Updated on January 30, 2019.
Medical content reviewed by Dr. Joseph Rosado, MD, M.B.A, Chief Medical Officer
What Does Oklahoma Count as Telemedicine?
The state defines telemedicine in Title 59, Section 478 of the Oklahoma Statutes. According to this section, telemedicine includes interactive, two-way communication involving:
- Healthcare delivery
- Health education
- Medical data transfer
Store and forward technologies, or technology where the patient sends data to the doctor, also count as telemedicine. But, a doctor can’t conduct telemedicine services via phone, email, fax, IM, website form or a nonsecure video call.
Facts About Oklahoma Telemedicine Services
In Oklahoma, the telemedicine service legislation is as follows:
- Oklahoma has a statewide telemedicine network in ongoing development. This network manages telehealth throughout the state. It finds ways to make it easier for medical professionals to offer telemedicine to their patients.
- Not-for-profit hospitals, county or city-county health departments, not-for-profit mental health and substance abuse facilities and federally qualified health centers all receive a free telecommunications line from the state.
- You may receive telemedicine services from a provider located outside of Oklahoma. They must follow the healthcare and telehealth requirements in their location.
Benefits of Telemedicine
A few benefits of telemedicine include:
- Accessibility: The conditions that respond to medical marijuana can make it difficult to travel to a doctor’s office. Homebound patients can use telemedicine to get healthcare services just as easily as patients who can travel. In remote and rural locations, patients may not have a physician in the area willing to recommend cannabis medicine to them. These patients can find an understanding doctor without taking a long trip.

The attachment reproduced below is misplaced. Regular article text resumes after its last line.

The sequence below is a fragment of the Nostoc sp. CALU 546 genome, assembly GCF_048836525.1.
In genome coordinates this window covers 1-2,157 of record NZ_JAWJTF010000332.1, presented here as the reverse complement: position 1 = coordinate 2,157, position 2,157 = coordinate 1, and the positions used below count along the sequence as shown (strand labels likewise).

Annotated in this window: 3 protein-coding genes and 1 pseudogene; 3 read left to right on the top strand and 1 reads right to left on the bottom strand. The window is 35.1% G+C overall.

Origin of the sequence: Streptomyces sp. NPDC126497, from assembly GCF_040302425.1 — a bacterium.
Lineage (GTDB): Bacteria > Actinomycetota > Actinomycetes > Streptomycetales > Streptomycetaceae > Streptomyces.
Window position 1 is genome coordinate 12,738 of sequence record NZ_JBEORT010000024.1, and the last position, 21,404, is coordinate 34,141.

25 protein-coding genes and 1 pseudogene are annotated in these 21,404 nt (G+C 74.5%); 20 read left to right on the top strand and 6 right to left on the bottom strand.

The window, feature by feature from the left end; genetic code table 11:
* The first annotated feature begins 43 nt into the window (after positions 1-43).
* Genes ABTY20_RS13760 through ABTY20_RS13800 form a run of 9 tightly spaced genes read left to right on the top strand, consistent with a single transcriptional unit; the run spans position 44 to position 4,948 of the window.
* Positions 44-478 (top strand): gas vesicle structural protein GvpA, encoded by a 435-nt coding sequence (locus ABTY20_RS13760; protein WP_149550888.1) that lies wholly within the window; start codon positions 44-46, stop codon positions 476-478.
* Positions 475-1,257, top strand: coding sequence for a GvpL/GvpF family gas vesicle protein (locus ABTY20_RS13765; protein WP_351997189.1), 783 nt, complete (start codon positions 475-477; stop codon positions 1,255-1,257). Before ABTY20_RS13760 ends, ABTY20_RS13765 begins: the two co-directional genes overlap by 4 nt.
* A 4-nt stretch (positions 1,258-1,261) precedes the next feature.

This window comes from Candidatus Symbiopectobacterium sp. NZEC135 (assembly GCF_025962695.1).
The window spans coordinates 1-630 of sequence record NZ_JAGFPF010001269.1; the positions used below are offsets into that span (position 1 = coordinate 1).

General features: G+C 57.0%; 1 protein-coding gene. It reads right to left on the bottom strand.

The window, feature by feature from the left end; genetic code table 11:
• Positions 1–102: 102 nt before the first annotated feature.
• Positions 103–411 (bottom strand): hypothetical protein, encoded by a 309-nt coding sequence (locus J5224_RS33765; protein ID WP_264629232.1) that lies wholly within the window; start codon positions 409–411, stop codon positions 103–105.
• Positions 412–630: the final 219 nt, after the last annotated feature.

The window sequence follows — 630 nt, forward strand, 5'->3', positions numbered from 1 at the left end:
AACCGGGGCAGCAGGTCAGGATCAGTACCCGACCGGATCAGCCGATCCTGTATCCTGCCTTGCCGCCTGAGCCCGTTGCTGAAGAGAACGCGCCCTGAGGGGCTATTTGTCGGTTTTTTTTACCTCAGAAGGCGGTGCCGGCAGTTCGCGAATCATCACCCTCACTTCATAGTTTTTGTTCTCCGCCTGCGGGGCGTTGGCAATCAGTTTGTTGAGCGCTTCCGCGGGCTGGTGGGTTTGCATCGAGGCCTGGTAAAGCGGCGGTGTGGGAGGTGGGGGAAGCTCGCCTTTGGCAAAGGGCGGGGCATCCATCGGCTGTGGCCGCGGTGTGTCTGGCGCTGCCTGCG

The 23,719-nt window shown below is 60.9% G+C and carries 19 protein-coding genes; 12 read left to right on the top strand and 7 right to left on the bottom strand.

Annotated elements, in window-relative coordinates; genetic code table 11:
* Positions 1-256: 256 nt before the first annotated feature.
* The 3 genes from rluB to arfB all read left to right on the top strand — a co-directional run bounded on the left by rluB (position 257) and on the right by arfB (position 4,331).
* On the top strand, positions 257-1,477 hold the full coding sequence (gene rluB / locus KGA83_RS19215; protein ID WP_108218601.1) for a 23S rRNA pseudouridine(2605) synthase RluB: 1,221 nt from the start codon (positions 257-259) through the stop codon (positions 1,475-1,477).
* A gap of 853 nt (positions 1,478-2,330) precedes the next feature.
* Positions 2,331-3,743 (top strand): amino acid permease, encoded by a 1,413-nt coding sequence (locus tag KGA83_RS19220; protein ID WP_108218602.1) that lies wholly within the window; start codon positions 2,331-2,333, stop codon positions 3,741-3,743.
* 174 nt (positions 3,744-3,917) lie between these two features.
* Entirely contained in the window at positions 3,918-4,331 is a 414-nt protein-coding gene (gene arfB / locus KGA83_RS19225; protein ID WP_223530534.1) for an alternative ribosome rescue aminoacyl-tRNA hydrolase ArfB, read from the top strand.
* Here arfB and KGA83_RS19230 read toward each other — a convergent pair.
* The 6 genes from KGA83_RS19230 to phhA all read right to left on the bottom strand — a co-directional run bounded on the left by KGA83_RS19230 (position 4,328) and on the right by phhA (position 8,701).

- Lower Costs: Telemedicine’s remote nature often allows patients to pay less for their appointments. Nonemergency telehealth appointments cost $45 on average, while in-person visits cost an average of $100. You also don’t have to pay the travel costs associated with visiting your doctor.
- Efficiency: When you use telemedicine, you don’t have to wait in traffic or a waiting room. Multiple doctors can join your telehealth video call, eliminating the need for more than one visit. Your doctor’s practice will have more time and resources freed to give higher quality care to all their patients.
Can I Get Medical Marijuana Treatment Through Telemedicine?
According to the OMMA, an Oklahoma-licensed physician can issue a recommendation to their patient if they have a bonafide physician-patient relationship with them. Telemedicine laws used to require an in-person examination to establish this relationship. But, doctors can now do so using telemedicine under certain requirements.
During the first appointment, they have to have a licensed practitioner at the location you receive the call. They will use relevant equipment to examine you. Your doctor can send the examiner to your home or ask you to visit a location in your area.
After this initial appointment, you don’t have to receive ongoing care from your doctor. So, you can wait until your license expires in two years to have another appointment. You may have this renewal appointment using telemedicine without equipment if your doctor allows it. However, having follow-up telemedicine visits with your doctor in-person allows them to assist in monitoring your symptoms and side effects.
Book a Telemedicine Appointment
We make it easy to find a compassionate doctor who offers telemedicine services. Visit our telehealth portal to schedule a visit today.